Online content thieves are officially being placed on notice, through a program of carrots and some medium-size sticks aimed at turning them into honest media consumers.
After more than a year and a half of work, five major U.S. broadband providers — Comcast, Time Warner Cable, AT&T, Verizon Communications and Cablevision Systems — last week began alerting subscribers suspected of illegally sharing or downloading copyrighted content, under the media industry-led “six strikes” program.
Skeptics question how effective the Copyright Alert System will be in curbing piracy, partly because it is limited to monitoring peer-to-peer applications.
But backers of the Center for Copyright Information believe the program can persuade people to change their ways by pointing them to legitimate online content sources such as iTunes, Netflix or Spotify. That includes parents who are unaware their kids are pilfering gigabytes of copyrighted material, according to officials.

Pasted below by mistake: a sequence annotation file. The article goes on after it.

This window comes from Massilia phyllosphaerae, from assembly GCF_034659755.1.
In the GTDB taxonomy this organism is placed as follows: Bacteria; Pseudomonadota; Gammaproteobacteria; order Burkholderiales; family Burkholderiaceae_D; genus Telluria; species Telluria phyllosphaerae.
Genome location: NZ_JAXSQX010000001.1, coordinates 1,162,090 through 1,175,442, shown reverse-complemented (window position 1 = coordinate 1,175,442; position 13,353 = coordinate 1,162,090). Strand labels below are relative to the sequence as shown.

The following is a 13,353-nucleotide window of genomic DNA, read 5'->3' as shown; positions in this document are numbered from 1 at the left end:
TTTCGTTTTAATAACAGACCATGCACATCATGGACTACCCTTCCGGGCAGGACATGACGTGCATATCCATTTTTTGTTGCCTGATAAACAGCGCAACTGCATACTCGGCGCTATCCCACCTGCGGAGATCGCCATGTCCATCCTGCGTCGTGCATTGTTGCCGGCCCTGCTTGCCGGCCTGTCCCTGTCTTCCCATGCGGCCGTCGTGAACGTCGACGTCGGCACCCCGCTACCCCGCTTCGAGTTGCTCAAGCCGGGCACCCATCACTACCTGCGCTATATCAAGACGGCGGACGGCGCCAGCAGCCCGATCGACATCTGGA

The alerts “are meant to educate rather than punish, and direct [alleged infringers] to legal alternatives,” CCI executive director Jill Lesser wrote in a blog post last week.
The CCI was established in July 2011 by the Motion Picture Association of America, the Recording Industry Association of America, music labels and TV and movie producers, in collaboration with the five Internet-service providers.
Initially, the Copyright Alert System simply warns alleged pirates. But starting with the fifth alert, ISPs may start to take more serious action, including throttling back a user’s Internet connection speed or disabling an account until a customer reviews policies with customer-service representatives. The program has been dubbed “six strikes,” but after the sixth notice subscribers won’t automatically be disconnected.
Most consumers will never receive alerts, Lesser emphasized. Those who believe they have received alerts in error can seek an independent review of the charges for a $35 fee.
“The creators of the system have taken steps to build in consumer protections and fair process to the system, and it is my hope that it will succeed,” Public Knowledge president Gigi Sohn, who is on CCI’s advisory board, said in a statement.